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Otago farmers' group in water quality drive

Land & Water

Farmers in the Pomahaka River catchment in southwest Otago have teamed up to test water in their catchment to identify why and where water quality problems are occurring and improve farm practices where needed.

The catchment covers roughly 2060 km² from its headwaters in the Umbrella Mountains to its junction with the Clutha River. The Pomahaka is a recognised trout fishery and is popular for swimming and kayaking.

NZ Landcare Trust regional coordinator Janet Gregory said that funding from the Ministry of Primary Industry’s Sustainable Farming Fund had enabled the Trust to form a representative stakeholder group to tackle water quality issues in the catchment. Stakeholders include DairyNZ, Beef + Lamb NZ, milk supply companies, fertiliser companies, Fish and Game New Zealand, and local iwi.

“Water quality in the Pomahaka catchment has some particularly bad hotspots and we wanted to implement land management practices that would make a difference,” says Janet.

“Having farmers take action to form their own group is a positive outcome. Water quality has been degrading over a long period and it won’t get better over night; but the actions of the Pomahaka Farmers Water Care Group will have an impact for the better.”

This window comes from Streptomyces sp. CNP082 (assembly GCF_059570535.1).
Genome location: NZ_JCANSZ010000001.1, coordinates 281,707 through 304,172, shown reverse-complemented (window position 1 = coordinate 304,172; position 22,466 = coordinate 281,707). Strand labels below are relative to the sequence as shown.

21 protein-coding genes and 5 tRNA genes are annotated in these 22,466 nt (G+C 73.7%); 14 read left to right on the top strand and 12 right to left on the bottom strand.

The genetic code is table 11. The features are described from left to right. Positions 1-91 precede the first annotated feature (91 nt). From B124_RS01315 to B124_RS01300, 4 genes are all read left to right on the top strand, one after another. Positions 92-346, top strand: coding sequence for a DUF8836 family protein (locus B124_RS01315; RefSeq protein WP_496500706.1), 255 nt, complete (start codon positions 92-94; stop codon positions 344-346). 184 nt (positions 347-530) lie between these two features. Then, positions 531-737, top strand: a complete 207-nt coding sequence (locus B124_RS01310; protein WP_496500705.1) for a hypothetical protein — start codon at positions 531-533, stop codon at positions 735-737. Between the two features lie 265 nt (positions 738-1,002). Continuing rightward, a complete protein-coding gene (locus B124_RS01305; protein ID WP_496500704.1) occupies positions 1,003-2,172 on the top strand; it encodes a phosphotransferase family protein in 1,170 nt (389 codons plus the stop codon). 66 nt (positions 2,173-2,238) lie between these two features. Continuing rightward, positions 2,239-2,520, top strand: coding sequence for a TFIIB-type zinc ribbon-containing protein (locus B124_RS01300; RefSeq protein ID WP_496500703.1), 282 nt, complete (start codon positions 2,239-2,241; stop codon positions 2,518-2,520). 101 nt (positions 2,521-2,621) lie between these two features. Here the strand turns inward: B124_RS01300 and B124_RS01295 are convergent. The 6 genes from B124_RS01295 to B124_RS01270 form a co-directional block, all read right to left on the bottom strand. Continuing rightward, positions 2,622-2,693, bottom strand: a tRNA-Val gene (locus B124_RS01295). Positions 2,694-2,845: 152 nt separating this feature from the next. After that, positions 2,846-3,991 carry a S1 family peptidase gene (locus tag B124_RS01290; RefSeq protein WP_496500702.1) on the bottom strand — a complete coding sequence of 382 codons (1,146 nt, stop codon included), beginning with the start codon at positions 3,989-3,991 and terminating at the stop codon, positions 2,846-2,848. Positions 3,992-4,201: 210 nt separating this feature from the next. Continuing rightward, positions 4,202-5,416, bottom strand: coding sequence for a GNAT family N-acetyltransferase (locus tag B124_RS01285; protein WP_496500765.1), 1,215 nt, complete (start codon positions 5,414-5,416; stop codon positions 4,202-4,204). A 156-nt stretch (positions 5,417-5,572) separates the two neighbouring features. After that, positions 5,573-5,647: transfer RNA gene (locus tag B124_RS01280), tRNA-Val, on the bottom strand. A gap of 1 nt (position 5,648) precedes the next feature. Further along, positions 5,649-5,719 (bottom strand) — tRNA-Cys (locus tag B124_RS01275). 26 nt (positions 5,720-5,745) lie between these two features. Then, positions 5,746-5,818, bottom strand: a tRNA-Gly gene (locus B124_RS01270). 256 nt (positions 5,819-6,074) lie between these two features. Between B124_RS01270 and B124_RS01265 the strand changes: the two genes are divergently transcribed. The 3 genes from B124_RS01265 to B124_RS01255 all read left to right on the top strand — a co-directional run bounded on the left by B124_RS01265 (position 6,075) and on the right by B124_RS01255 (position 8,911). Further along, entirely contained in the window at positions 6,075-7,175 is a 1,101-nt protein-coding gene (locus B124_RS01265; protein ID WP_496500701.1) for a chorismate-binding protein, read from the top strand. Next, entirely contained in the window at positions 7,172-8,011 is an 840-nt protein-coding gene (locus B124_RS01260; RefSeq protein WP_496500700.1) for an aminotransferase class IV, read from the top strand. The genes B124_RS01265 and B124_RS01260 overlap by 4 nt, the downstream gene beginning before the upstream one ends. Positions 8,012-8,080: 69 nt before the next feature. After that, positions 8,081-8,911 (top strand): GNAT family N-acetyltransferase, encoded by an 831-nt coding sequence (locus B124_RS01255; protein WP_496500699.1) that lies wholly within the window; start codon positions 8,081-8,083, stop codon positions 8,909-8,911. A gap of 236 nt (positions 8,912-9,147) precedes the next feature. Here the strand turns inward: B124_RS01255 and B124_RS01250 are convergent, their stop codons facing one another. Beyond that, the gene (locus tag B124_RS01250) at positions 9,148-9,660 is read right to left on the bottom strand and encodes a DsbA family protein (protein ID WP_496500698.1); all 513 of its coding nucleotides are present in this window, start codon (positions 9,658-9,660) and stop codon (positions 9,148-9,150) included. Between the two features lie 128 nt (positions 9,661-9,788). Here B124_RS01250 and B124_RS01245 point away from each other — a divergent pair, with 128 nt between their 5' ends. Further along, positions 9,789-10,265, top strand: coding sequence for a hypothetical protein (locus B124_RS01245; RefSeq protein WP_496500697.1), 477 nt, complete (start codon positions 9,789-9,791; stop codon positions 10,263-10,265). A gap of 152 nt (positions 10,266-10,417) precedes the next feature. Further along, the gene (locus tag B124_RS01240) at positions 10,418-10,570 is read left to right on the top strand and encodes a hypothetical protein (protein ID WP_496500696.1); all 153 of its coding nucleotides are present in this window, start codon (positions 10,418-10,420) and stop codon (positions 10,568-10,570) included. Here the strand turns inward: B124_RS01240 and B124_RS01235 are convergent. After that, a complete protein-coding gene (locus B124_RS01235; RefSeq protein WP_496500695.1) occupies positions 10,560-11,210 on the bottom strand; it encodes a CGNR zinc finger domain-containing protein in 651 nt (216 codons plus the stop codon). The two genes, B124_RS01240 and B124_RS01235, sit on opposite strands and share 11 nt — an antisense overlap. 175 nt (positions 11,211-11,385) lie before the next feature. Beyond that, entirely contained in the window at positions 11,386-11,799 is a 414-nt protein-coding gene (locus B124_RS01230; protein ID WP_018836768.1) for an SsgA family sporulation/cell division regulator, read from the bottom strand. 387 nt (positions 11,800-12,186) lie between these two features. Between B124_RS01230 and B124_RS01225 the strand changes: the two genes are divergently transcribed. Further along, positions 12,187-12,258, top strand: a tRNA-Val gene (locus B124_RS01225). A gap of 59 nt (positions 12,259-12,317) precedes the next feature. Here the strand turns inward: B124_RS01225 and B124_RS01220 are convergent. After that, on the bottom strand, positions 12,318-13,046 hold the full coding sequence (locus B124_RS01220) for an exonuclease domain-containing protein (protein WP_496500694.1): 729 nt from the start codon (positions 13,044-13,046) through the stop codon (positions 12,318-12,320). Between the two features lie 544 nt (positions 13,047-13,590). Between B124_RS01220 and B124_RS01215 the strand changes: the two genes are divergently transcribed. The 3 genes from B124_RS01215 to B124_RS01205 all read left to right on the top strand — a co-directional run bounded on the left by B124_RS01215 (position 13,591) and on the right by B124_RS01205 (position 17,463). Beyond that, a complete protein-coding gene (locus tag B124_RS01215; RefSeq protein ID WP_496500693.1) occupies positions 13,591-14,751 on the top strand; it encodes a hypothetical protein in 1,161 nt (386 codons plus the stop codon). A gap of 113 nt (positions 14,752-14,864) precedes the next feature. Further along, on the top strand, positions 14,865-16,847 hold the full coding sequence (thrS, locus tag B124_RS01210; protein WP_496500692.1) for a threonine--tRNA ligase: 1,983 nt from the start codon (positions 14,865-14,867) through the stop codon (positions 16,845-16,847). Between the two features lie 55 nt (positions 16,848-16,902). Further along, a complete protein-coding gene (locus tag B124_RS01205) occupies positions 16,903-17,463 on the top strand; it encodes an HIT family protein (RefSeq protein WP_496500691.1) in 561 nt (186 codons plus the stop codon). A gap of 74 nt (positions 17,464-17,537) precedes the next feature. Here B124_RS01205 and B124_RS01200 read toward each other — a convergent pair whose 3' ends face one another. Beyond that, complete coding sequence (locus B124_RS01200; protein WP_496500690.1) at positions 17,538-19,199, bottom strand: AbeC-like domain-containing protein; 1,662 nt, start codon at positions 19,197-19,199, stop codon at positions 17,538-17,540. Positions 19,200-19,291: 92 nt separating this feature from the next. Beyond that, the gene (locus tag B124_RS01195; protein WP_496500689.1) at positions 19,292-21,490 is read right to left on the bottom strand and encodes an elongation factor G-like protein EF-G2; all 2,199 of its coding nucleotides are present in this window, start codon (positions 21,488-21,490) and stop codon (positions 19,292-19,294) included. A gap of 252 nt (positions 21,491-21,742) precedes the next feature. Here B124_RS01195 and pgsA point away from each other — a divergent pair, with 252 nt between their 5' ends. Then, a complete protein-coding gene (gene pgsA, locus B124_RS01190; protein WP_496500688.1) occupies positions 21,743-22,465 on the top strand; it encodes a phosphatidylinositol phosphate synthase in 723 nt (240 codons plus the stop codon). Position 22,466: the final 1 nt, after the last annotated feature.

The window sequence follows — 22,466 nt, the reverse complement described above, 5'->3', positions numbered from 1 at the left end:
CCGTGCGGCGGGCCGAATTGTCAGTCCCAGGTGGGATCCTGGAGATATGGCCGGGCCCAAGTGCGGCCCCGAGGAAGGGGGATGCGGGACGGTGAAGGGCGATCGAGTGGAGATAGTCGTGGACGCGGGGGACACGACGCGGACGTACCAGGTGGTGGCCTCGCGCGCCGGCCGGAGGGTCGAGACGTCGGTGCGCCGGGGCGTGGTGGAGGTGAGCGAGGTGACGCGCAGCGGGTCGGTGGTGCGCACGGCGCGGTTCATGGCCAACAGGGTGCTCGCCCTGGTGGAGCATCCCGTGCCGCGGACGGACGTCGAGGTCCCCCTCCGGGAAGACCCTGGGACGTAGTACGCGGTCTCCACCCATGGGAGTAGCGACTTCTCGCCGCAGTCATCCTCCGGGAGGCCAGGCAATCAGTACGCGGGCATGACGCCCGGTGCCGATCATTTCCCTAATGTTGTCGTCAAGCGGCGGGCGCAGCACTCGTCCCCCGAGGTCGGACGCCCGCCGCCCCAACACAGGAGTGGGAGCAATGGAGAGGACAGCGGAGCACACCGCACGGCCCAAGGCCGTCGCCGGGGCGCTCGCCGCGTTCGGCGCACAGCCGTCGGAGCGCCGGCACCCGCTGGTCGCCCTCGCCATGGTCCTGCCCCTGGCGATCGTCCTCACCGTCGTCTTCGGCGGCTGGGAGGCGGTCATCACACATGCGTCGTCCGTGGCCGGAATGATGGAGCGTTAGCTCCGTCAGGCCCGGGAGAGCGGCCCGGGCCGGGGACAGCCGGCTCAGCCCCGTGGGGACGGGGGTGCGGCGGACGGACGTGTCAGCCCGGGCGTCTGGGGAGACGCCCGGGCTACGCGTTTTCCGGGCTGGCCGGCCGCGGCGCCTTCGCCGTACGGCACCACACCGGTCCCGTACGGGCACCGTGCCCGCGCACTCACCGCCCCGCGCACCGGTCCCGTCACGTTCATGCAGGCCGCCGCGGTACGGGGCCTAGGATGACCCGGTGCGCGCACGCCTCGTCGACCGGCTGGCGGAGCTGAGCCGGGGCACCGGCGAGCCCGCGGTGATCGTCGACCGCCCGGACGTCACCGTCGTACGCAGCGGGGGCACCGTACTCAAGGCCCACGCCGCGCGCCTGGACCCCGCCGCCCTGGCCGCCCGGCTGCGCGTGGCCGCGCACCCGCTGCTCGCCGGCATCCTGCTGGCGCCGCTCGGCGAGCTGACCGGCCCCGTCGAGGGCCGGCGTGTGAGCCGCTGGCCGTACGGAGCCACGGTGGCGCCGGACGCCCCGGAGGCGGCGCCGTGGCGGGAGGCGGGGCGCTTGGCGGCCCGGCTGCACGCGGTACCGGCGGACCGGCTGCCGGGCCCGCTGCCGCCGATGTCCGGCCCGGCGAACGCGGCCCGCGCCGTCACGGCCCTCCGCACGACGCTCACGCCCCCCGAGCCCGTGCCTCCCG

Lloyd McCall talks about the Pomahaka project at a catchment field day.

Lloyd McCall talks about the Pomahaka project at a catchment field day.

Chairman of the group is Kelso farmer Lloyd McCall who says he decided to take action last year when he found out that the river was under pressure.

An advertisement in the local paper, industry contacts and word-of-mouth brought together 85 farmers who formed the Pomahaka Farmers Water Care Group. Each farmer contributed $250 to fund water quality testing. Lloyd says ultimately he is aiming to get 250 farmers on board.

“All the farmers in the area care about water quality and want to keep the river in good shape for our children and future generations. We wanted to find out what was causing the problems, so we could help to fix them. If we don’t have information, we don’t have power,” says Lloyd.

DairyNZ water quality specialist, Shirley Hayward who has reviewed the data collected so far, says while there have been some improvements, there are localised issues with priority contaminants such as sediment, phosphorous, and e-coli bacteria, but these can be improved by good riparian management.

DairyNZ is supporting the project by helping 45 dairy farmers in the area develop Sustainable Milk Plans by funding agricultural consultants to deliver free advice to help farmers assess their business for environmental risks and opportunities and help them plan for the future.

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